I can see both sides of this...However couldn't one that is naturally a good performer with plenty of skill, rent an illusion, work on it for a week and do a decent job with it?

If you say no...then I guess you also did not like Hans Klok on Worlds Greatest Magic....you see he rented or borrowed a Windshear (the very first one to be exact), he also borrowed or rented a Smoke Chamber.


Kevin
Message: Posted by: IllusionJack (Aug 2, 2006 12:38PM)
Freefallillusion, I couldn't disagree with you more.

~A magician's willingness to properly rehearse and learn the details of an illusion to arrive at a spectacular, well-done performance is in no way tied to their financial status.~

For example, I myself couldn't afford to buy a $20k prop, but if I rented one you bet I'd take the time to perfect the presentation before putting it on stage.

On the other hand, a certain Las Vegas magician has several expensive props, upwards of $20k, and yet the show has always been miserable.

--Jack :pepsi:
Message: Posted by: mysticalmike (Aug 2, 2006 01:39PM)
If you rent one doesn;t that give you the chance also to see if you would want to invest in it to.
Message: Posted by: freefallillusion1 (Aug 3, 2006 11:54PM)
Kevin,
Yes, I agree that one could rent a prop and put a week into the rehearsals, and probably pull it off. But, I still think that after trying to master a piece of magical performance art after only one week, they would indeed be "just pulling it off". This person's performance is never going to look like the performance of someone who rehearsed the routine for much, much longer, and if the renter got the prop for THAT long, couldn't they almost buy it at that point?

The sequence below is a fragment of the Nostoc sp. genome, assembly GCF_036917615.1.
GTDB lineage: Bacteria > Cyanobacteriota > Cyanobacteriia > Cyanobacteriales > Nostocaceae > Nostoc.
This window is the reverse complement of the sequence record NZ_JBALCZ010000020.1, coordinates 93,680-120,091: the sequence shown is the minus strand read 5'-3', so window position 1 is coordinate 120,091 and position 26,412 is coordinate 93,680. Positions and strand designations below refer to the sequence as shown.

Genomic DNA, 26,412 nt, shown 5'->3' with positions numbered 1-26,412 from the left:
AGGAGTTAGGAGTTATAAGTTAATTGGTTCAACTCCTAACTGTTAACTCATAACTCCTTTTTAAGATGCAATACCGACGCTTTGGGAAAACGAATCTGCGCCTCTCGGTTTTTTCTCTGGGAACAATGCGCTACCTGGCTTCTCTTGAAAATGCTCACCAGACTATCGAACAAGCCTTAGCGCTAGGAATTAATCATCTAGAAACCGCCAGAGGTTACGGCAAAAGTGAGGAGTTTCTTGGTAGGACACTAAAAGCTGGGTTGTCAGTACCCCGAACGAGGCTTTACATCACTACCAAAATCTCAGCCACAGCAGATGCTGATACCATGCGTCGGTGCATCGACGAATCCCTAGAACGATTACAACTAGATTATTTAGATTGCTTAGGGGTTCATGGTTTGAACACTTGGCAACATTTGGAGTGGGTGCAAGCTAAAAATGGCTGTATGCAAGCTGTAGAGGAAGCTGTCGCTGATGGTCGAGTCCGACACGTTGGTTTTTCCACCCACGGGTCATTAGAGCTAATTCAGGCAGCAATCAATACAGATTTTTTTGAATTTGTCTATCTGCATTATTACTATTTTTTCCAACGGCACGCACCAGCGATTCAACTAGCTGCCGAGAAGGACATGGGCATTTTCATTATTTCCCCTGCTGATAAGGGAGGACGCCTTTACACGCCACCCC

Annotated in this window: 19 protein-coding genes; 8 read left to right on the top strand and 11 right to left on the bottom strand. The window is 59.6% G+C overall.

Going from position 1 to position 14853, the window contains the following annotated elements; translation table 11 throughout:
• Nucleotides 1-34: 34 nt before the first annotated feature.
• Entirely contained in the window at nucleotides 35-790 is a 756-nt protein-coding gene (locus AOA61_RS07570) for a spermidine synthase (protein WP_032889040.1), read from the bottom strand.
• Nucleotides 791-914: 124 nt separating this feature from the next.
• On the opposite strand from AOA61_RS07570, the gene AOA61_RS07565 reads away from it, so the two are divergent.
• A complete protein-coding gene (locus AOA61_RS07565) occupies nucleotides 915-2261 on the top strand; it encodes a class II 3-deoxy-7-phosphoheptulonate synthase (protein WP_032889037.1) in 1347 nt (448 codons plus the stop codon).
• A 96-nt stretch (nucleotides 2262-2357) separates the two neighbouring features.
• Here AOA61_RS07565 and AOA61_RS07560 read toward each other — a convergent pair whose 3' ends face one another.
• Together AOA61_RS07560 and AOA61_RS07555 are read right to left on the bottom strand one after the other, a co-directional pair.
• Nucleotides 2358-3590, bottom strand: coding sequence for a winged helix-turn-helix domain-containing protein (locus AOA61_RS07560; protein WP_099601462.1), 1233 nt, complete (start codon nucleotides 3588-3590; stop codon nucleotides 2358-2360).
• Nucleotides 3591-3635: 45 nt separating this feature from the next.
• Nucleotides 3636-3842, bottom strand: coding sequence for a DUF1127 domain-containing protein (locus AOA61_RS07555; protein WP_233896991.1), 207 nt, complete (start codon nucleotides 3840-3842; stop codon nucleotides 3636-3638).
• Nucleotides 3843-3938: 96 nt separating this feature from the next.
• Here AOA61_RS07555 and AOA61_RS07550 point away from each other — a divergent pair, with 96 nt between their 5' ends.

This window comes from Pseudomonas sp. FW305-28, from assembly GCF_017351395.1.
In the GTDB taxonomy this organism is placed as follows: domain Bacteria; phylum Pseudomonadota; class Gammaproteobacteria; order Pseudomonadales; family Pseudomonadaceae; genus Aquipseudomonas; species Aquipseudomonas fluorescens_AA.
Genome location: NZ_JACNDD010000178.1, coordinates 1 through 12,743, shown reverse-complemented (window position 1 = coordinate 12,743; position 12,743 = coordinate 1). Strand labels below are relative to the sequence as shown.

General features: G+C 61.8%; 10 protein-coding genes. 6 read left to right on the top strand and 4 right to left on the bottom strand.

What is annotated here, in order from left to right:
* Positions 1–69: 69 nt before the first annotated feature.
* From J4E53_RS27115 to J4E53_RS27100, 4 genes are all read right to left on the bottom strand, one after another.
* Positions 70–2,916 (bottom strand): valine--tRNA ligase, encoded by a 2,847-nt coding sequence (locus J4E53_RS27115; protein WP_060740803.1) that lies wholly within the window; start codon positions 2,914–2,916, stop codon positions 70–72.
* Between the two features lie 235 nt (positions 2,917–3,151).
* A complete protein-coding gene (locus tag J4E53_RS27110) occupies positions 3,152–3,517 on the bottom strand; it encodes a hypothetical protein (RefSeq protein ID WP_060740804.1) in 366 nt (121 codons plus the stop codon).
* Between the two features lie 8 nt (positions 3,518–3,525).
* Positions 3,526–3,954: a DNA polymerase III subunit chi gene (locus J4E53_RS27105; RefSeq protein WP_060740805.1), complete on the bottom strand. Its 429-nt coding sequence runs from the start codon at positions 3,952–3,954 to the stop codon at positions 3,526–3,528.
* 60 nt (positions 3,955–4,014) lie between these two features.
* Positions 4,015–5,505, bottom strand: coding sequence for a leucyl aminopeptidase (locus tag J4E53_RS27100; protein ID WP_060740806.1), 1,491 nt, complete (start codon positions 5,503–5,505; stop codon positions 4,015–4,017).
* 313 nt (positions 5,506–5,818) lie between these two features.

Jack,
I also can't afford to buy a zillion dollar prop, and most of those who can, well, they put in the time to make the routine something really special. If a prop costs that much, shouldn't the performance of it look REALLY good? We don't need magicians presenting hack performances of big illusions!

Here's another thing- I have a full illusion show, and I have been contacted on several occasions by knowledgable magicians who wanted to do exactly what this whole thread is about. They wanted to pay me good money to rent some of my props. I said no in every case, not only for the reasons listed above, but for another reason. Take for example my One-Man-Modern-Art (I know, other people do it but it's not as well known by the general public as, say, sub-trunk). I feel like the money I paid for this prop is part of being able to be known as "The guy who cuts himself in half". I would not ever want to do a show and later have someone tell me that they "already saw that one", only to later find out that it was courtesy of my own prop! Am I wrong?

I only say all this because I think magic is enjoying a resugence right now, and I for one would like to see it helped along any way possible. Good performances are good for magic. What's good for magic is good for all of us!

Phil
Message: Posted by: TheMagicOfDamon (Aug 27, 2006 10:01PM)
Hey all,
I think the guy who wants to start an illusion rental business has a great idea. For s***s and giggles I did a web search.

Here is what I found http://www.blackstonemagic.com/id20.htm
Message: Posted by: newsmaya (Aug 27, 2006 11:38PM)
Magician a.kant is provide so many illusion on rent with/without their traind staff in so many countries email is illusionmaking@yahoo.com
Message: Posted by: Patrick Miller (Nov 17, 2006 05:28PM)
There is a lot of good info here. As for a short term rental I couldn't see it working unless you knew the magician and his ability. I could see a good magician landing a large corp. show and needing some large illusions. There is a strong concern as to who is going to rent and their ability.
As for the corperate rentals, I can't see them renting without a magician to perform the illusion. As for leasing as props for shows there might be a good market in NY. I don't think it would make any sense to try to do short term rentals where shipping was involved.
I think you would need to develop a list of quality magicians and work with them.